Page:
Player evaluation: Shore - LA Kings Insider

Los Angeles Kings v Detroit Red WingsNICK SHORE
This season: 68 games, 3 goals, 7 assists, 10 points, 32 penalty minutes, -10 rating, +6.7% CF%Rel, 12:24 time on ice

The good: The Los Angeles Kings had the top four play-drivers in the National Hockey League, and surprise! Nick Shore led the group. The NHL’s leader in Corsi-for, the numbers say that Shore’s minutes produce a higher degree of offensive zone time than the minutes of any other player. And an impressive qualifier of his possession rates is that he gravitates towards starting his shifts in the defensive zone to the tune of a -1.5% ZSO%Rel. Among the factors leading to these pristine possession rates is Shore’s ability to suppress shots against. His 21.1 SA/60 also led the NHL and is the result of strong checking. Want to finish third in the league in goals against without the benefit of a remarkably deep defensive rotation? Have players like Nick Shore fill out depth roles. Clearly Shore is A Player Who Does Things That Get Unnoticed In The Box Score. “I think one, his ability to move along the ice is pretty good. In today’s game, that’s really important, especially for a centerman,” Dustin Brown said. “But I think it’s partly the plays he makes with the puck lend more to getting out of the zone cleaner, and he’s always supporting the D. If you talk to some of our defensemen, he supports them really well. Again, him just being two or three feet back or in the right spot or slowing down for a half second just so they can get the puck in the right spot, and that’s like what I’m talking about, when he makes really smart plays, subtle plays that the average fan probably won’t even see.” The Kings place a particular emphasis on forwards who facilitate strong defensive zone exits, and Shore’s ability to make himself available, as Brown noted, has allowed the 23-year-old to play an important checking role under Darryl Sutter. He’s also reliable on draws; in his two NHL seasons, he’s produced 53.8% and 51.8% rates at the faceoff dot.

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The bad: With three goals in 68 games – and just four goals in 102 career games – Shore has not yet proven that he’s capable of holding down any regular role beyond that of a fourth line center, and as good as he has been at driving play, it’s bizarre to think that he hasn’t yet cashed in on his offensive zone time. Consider this Darryl Sutter note from the preseason when asked whether Shore was capable of playing third line center, given that Los Angeles struggled to wring possession out of depth lineup spots last season. “That number, it’s not a name. That box right there has to be a number, meaning production, if you’re just basing it on that. It has to be a number. Who in that group is going to be able to saw off – I’ve said this before – with guys they line up against, and who’s going to be able to neutralize that part of the game, in terms of the checking part, who’s going to be good on faceoffs, who’s going to help you maybe on penalty kill, maybe power play? What is that box? What’s that production in the league? What’s he got to do? So, who can do that? Last year, that box did not fill that number. It produced at the box-down number.” Shore has been very good in the sawing-off part, but with three goals, he wasn’t able to regularly or productively fill that box for Sutter, and the team ultimately traded for Vincent Lecavalier. (To be fair, Shore did tie Marian Gaborik for the third-lowest PDO in the league amongst players who appeared in more than 25 games.) In November, Sutter noted that the third line center has “got to give you 13-to-15 quality minutes,” and Shore, though he factored into the team’s penalty killing, finished a little bit shy of 13 minutes. With 11 goals scored with Nick Shore on the ice in five-on-five play this season, his GF60 was a remarkably low 0.89. That production remained stunted when he skated alongside Trevor Lewis (0.66 GF60) and Dustin Brown (0.69 GF60). Given his tight checking, there just wasn’t a ton of activity when he was on the ice. Penalties were also a concern, as his -10 penalty differential in five-on-five play was tied for the fifth-worst rate amongst league forwards.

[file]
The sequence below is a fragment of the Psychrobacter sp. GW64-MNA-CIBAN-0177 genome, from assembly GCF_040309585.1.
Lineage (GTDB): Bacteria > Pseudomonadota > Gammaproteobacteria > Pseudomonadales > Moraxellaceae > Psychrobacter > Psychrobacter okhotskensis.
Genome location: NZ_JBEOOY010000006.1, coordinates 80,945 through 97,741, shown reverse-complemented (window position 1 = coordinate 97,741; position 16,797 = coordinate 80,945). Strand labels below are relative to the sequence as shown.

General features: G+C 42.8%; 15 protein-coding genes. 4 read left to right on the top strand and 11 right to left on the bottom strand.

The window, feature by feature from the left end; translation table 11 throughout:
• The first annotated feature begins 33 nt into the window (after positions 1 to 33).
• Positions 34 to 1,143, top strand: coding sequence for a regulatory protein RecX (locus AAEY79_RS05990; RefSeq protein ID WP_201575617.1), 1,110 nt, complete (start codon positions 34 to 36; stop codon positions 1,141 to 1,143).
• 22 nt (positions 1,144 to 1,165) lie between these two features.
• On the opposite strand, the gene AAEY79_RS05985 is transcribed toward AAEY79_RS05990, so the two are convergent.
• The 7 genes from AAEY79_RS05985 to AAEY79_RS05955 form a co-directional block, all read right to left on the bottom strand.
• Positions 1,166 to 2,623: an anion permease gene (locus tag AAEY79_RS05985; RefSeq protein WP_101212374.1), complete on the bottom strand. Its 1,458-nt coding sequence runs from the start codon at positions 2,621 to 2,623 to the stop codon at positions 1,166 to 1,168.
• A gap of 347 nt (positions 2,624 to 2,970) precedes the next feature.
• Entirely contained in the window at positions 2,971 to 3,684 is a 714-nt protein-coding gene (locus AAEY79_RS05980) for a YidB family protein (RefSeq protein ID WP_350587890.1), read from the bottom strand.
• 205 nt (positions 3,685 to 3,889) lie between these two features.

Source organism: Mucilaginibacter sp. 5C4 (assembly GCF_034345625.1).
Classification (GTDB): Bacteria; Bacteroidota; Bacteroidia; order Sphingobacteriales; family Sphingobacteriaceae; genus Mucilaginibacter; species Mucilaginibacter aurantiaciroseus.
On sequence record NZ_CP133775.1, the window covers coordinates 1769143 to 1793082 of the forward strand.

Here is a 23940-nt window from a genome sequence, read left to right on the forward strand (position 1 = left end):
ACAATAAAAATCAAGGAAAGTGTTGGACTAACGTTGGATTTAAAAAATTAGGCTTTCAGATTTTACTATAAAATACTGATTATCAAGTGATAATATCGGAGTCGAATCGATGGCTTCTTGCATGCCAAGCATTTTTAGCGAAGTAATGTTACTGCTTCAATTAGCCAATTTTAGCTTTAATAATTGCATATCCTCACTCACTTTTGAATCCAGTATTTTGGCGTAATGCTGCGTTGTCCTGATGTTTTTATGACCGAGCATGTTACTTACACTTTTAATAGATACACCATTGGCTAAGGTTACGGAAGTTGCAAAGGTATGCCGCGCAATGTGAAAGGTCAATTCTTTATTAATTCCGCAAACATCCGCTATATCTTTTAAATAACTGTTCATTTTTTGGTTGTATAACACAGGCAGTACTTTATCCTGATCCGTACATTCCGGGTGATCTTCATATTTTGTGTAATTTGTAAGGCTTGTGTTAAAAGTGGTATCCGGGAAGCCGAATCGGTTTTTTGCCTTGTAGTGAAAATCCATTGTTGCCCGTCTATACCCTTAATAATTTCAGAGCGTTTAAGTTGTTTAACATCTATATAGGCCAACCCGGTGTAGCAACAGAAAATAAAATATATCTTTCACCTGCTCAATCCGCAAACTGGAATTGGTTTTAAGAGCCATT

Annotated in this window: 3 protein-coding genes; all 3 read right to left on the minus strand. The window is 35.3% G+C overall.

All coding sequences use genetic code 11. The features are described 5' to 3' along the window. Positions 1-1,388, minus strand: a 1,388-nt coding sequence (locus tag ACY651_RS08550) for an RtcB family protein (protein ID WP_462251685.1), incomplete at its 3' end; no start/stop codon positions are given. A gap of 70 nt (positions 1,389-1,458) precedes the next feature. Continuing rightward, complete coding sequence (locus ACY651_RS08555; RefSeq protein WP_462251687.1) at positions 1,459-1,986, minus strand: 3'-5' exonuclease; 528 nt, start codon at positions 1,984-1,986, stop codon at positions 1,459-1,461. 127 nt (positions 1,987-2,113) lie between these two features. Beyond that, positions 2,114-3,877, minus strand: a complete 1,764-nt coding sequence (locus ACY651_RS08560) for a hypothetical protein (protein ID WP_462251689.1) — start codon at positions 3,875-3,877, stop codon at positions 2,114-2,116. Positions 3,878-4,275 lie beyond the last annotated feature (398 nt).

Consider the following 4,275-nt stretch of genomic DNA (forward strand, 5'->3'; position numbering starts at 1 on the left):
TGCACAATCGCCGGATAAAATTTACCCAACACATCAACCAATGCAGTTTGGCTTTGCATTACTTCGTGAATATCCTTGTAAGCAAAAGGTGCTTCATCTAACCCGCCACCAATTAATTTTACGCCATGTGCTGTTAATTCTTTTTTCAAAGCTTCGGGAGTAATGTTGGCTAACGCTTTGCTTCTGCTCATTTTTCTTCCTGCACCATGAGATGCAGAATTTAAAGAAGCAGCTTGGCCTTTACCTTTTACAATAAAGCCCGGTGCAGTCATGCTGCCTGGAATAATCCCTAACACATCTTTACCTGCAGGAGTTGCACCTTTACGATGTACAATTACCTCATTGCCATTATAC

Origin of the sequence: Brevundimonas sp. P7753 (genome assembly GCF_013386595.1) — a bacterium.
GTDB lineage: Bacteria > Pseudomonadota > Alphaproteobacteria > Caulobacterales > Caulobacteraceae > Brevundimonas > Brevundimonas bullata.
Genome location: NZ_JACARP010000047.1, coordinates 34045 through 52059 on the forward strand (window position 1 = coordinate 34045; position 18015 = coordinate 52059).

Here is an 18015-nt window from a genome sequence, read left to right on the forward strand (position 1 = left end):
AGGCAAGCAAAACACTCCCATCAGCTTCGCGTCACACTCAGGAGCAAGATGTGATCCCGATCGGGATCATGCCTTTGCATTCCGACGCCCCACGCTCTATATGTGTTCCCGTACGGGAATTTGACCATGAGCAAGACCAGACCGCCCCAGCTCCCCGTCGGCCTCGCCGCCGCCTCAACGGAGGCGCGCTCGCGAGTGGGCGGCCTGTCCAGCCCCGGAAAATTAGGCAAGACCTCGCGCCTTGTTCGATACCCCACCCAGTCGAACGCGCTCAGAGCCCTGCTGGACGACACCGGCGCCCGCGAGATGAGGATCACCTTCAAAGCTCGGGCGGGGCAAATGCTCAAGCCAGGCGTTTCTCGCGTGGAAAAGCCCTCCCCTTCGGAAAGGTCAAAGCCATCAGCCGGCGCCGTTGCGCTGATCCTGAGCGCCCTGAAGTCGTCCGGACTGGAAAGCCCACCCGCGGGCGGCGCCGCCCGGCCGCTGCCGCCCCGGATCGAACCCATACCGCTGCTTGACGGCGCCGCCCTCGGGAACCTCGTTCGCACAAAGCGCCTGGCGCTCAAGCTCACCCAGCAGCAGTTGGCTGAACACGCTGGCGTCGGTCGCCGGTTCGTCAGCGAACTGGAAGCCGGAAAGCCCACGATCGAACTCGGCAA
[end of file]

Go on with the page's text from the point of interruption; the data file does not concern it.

Going forward: Under contract for another season at only $600K, the youngest 2015-16 roster regular possesses upside, and there’s the potential for the club to receive good value for his services. But in the effort to reveal whether there’s an offensive layer that hasn’t yet taken form – keep in mind he did score at the AHL level and was a valuable secondary scorer at the University of Denver and the USNTDP – he’ll have competition from Nic Dowd, who also comes with a $600K price tag, is known for his defensive play, has shown some encouraging playmaking ability and is two years Shore’s senior. There will always be a place under Sutter for responsible, tight-checking and detail-oriented forwards, but the degree to which he is able to ramp up his offensive production will correlate with an increase in minutes and the consideration for a wider workload. That he’s young and already has the responsible aspects of his game down is a good sign; he’s just got to raise that 3.3% career shooting percentage.

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Shore evaluation: 2015

Player evaluations: ANDREOFF | BROWN | CARTER | CLIFFORD | DOUGHTY | ENROTH | KING | KOPITAR | LECAVALIER | LEWIS | LUCIC | MARTINEZ | McNABB | MUZZIN | PEARSON | QUICK | SCHENN | SHORE | TOFFOLI | THE OTHERS


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